Race, History of Abuse, and Homelessness Are Associated With Forced Medication Administration During Psychiatric Inpatient Care.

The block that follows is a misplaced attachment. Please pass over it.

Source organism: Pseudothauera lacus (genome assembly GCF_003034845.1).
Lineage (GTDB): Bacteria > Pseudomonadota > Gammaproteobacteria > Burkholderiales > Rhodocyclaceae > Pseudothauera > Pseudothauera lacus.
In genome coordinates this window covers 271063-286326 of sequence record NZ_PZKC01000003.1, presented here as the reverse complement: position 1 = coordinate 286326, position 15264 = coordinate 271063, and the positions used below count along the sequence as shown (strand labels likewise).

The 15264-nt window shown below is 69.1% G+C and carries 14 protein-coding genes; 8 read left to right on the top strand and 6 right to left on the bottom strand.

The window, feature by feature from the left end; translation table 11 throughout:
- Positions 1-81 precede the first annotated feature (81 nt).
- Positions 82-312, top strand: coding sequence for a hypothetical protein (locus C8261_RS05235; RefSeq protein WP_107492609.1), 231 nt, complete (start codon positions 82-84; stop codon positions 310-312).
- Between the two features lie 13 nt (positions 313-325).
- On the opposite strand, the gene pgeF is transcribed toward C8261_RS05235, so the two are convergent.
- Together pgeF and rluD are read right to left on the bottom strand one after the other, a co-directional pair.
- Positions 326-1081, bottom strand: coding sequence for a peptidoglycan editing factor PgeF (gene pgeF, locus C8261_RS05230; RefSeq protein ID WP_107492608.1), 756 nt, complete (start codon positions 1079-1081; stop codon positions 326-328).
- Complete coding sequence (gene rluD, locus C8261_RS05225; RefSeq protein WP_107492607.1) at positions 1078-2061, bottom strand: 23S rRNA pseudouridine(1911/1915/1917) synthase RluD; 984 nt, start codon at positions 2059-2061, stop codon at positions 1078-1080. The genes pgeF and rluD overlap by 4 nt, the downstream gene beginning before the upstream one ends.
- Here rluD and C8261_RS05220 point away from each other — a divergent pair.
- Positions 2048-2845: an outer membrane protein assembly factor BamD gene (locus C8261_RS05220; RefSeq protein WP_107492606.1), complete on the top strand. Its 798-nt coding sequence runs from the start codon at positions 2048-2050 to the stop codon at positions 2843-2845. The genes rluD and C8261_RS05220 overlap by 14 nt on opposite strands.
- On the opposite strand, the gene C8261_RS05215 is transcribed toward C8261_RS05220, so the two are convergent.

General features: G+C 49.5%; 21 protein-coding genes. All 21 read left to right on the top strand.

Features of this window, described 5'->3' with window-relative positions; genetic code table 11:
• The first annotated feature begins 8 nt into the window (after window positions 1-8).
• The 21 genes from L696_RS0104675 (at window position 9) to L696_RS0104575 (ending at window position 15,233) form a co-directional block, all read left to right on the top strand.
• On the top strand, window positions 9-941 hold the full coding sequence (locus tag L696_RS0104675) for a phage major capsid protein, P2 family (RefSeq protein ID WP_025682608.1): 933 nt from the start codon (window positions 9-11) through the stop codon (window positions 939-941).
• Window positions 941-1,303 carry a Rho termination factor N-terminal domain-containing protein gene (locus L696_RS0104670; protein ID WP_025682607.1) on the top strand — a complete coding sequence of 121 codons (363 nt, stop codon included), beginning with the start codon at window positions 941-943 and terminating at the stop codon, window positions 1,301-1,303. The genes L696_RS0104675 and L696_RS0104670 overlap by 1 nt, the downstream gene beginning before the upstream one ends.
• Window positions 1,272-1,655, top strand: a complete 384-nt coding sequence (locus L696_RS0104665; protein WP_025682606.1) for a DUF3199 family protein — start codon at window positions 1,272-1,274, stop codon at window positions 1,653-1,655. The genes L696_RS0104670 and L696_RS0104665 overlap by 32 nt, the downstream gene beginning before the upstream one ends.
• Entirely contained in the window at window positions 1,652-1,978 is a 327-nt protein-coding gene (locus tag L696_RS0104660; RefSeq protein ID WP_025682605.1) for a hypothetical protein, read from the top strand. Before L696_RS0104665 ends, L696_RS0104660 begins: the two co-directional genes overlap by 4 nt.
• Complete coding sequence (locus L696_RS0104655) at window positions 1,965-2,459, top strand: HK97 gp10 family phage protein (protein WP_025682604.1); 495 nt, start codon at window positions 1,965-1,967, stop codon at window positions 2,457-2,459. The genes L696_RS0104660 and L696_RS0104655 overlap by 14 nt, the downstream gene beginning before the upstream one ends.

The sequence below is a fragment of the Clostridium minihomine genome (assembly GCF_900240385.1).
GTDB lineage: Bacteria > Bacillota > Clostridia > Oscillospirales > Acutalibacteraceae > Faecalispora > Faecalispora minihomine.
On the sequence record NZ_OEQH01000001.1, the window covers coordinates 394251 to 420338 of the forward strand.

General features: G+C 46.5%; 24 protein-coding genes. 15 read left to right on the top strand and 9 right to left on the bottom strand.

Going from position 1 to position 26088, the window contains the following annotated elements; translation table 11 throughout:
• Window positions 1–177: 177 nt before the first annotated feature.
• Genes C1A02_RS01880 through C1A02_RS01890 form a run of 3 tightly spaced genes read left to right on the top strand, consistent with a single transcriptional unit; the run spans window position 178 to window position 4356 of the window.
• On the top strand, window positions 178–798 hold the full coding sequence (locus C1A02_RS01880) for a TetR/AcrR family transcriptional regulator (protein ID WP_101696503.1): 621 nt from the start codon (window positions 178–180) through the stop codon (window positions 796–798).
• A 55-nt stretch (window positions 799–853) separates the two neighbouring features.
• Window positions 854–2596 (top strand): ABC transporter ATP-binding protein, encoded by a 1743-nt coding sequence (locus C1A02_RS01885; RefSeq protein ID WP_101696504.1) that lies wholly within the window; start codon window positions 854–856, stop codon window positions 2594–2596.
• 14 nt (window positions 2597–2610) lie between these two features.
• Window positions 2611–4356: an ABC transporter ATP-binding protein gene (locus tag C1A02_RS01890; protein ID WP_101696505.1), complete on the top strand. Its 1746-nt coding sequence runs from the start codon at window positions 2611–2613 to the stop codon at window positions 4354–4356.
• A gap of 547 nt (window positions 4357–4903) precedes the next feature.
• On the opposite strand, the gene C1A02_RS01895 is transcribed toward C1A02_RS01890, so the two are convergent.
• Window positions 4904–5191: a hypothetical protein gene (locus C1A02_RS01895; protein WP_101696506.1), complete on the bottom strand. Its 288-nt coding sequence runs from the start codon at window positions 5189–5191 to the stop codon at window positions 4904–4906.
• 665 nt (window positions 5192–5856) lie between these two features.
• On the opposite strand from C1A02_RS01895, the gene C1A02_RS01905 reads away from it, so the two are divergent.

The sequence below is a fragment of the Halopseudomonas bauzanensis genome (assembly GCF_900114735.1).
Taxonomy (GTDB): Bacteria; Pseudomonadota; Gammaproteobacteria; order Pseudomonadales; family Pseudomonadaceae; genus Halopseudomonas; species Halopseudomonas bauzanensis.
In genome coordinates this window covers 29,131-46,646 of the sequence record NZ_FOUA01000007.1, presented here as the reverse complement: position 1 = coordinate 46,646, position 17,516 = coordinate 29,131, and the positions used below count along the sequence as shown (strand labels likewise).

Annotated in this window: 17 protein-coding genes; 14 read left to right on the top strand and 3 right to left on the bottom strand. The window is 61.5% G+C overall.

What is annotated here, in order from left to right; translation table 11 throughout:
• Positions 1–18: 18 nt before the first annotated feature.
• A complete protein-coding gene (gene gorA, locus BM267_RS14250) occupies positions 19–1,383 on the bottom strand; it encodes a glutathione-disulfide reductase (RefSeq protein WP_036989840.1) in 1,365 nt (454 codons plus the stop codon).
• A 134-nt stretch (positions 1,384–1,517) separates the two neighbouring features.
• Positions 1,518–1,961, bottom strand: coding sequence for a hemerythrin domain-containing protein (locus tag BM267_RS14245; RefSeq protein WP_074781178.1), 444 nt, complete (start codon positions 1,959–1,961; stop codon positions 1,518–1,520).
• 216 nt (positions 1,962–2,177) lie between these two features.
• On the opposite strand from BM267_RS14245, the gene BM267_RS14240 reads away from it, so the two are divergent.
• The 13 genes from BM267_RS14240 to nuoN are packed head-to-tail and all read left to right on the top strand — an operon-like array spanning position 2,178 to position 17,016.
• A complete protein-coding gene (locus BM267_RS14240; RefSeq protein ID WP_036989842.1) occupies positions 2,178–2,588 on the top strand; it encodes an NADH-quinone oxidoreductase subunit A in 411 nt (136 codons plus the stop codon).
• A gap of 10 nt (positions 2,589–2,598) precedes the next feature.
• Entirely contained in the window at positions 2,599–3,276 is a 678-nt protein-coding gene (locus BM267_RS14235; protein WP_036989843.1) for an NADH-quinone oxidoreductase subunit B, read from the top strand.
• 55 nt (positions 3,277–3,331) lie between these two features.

Although previous research has suggested that racial disparities exist in the administration of forced medication (FM) in psychiatric inpatients, data remain scarce regarding other contributing variables. Therefore, this study examined sociodemographic and clinical variables associated with FM administration in psychiatric inpatients.Electronic medical records from 57,615 patients admitted to an academic psychiatric hospital between 2010 and 2018 were reviewed to identify patients who received FM. These records indicated that FM petitions were requested and approved for ∼6200 patients. Patients were excluded from the analysis if they met the following exclusion criteria: under 18 years of age, presence of intellectual/developmental disability, dementia, or other neurological condition, or primary diagnosis of a nonpsychiatric medical condition or a substance-induced mood or psychotic disorder. After data on those patients were excluded, the final sample included records from 2569 patients (4.5% of the total records) in which the administration of FM was petitioned for and approved. The FM group was compared with a control group of 2569 patients matched in terms of age, sex, and admission date (no-forced medication group; NFM) via propensity scoring matching. Group comparisons (FM vs. NFM group) examined sociodemographic factors (race, age, sex, living situation), clinical features (diagnosis, substance abuse, history of abuse), and outcomes (length of stay, readmission rate). Regression analyses examined the association between FM and sociodemographic, clinical, and outcome variables.Compared with the NFM group, the FM group contained significantly more African Americans (P<0.001), homeless individuals (P<0.001), and individuals with histories of abuse (P<0.001). Having received FM was a significant predictor of a longer length of stay (P<0.001) and higher readmission rates (P<0.001).These results suggest that FM is more likely to be instituted in psychiatric inpatients who are of a minority race (African American), are in a homeless living situation, and/or have a history of abuse. Moreover, FM may be associated with poorer clinical outcomes at least as measured by the length of stay and higher readmission rates. We discuss possible reasons for these results and the importance of culturally competent and trauma-focused care.

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